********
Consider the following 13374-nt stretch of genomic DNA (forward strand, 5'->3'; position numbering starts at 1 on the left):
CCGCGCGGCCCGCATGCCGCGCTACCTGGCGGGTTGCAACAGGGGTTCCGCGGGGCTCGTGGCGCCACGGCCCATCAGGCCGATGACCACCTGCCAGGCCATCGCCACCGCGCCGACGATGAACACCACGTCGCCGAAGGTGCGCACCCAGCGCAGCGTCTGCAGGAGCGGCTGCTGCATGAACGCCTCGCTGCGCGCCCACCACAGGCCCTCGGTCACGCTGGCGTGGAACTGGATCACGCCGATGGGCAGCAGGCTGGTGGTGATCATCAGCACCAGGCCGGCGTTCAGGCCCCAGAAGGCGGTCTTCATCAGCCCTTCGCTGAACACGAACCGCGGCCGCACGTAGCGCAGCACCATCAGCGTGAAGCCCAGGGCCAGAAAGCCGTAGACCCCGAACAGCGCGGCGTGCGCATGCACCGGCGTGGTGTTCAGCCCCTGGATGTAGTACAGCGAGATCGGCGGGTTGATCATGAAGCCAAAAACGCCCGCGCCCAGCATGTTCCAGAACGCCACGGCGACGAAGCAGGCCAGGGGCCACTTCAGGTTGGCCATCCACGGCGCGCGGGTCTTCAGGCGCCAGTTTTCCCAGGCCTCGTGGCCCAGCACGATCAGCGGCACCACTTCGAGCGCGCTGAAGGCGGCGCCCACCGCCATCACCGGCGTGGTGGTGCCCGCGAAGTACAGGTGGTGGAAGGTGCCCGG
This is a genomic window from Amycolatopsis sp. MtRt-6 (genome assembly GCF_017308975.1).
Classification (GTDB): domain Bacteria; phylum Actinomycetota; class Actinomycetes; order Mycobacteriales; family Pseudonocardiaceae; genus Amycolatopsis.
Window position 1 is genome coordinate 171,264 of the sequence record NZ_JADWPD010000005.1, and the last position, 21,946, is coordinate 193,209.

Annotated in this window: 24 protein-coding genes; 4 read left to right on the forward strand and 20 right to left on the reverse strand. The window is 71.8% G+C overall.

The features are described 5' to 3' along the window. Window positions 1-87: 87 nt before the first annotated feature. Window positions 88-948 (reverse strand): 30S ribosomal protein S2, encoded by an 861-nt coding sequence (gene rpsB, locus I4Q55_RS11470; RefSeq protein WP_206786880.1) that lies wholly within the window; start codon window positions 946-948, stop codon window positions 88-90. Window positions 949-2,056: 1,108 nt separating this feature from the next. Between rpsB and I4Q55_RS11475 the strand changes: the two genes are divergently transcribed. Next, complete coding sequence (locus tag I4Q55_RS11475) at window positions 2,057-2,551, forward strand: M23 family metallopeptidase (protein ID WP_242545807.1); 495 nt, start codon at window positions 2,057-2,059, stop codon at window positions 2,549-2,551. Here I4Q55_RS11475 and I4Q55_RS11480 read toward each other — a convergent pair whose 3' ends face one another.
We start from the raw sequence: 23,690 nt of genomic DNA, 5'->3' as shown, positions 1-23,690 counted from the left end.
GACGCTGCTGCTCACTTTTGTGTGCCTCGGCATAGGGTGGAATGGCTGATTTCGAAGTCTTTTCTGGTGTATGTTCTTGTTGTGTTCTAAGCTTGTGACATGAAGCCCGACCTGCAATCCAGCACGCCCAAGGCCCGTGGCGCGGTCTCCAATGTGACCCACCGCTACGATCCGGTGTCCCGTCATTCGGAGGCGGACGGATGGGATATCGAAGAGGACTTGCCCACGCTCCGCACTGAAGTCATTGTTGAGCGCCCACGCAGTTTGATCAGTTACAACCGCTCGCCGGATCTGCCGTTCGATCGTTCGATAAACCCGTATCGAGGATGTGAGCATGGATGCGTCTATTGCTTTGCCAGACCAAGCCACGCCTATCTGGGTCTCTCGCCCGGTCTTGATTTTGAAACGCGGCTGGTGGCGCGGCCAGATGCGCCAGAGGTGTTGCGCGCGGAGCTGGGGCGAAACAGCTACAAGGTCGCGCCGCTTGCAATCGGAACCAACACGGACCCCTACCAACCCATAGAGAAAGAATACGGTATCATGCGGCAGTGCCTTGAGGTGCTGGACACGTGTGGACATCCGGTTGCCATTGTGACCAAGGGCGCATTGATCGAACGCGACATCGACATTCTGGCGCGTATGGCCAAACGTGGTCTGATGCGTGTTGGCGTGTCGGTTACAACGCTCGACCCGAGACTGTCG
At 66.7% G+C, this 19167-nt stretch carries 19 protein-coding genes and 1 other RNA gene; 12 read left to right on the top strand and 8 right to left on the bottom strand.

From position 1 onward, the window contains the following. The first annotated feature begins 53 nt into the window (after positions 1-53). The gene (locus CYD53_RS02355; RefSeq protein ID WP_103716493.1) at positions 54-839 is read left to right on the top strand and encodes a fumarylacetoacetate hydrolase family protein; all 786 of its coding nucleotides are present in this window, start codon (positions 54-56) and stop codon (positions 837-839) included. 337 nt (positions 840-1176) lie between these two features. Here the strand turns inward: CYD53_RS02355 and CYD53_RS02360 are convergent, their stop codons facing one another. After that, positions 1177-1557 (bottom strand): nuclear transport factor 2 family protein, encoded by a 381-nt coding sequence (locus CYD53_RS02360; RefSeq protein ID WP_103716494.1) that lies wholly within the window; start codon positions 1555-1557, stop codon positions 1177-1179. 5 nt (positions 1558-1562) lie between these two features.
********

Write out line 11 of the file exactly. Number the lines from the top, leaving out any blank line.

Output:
From position 1 onward, the window contains the following. The first annotated feature begins 53 nt into the window (after positions 1-53). The gene (locus CYD53_RS02355; RefSeq protein ID WP_103716493.1) at positions 54-839 is read left to right on the top strand and encodes a fumarylacetoacetate hydrolase family protein; all 786 of its coding nucleotides are present in this window, start codon (positions 54-56) and stop codon (positions 837-839) included. 337 nt (positions 840-1176) lie between these two features. Here the strand turns inward: CYD53_RS02355 and CYD53_RS02360 are convergent, their stop codons facing one another. After that, positions 1177-1557 (bottom strand): nuclear transport factor 2 family protein, encoded by a 381-nt coding sequence (locus CYD53_RS02360; RefSeq protein ID WP_103716494.1) that lies wholly within the window; start codon positions 1555-1557, stop codon positions 1177-1179. 5 nt (positions 1558-1562) lie between these two features.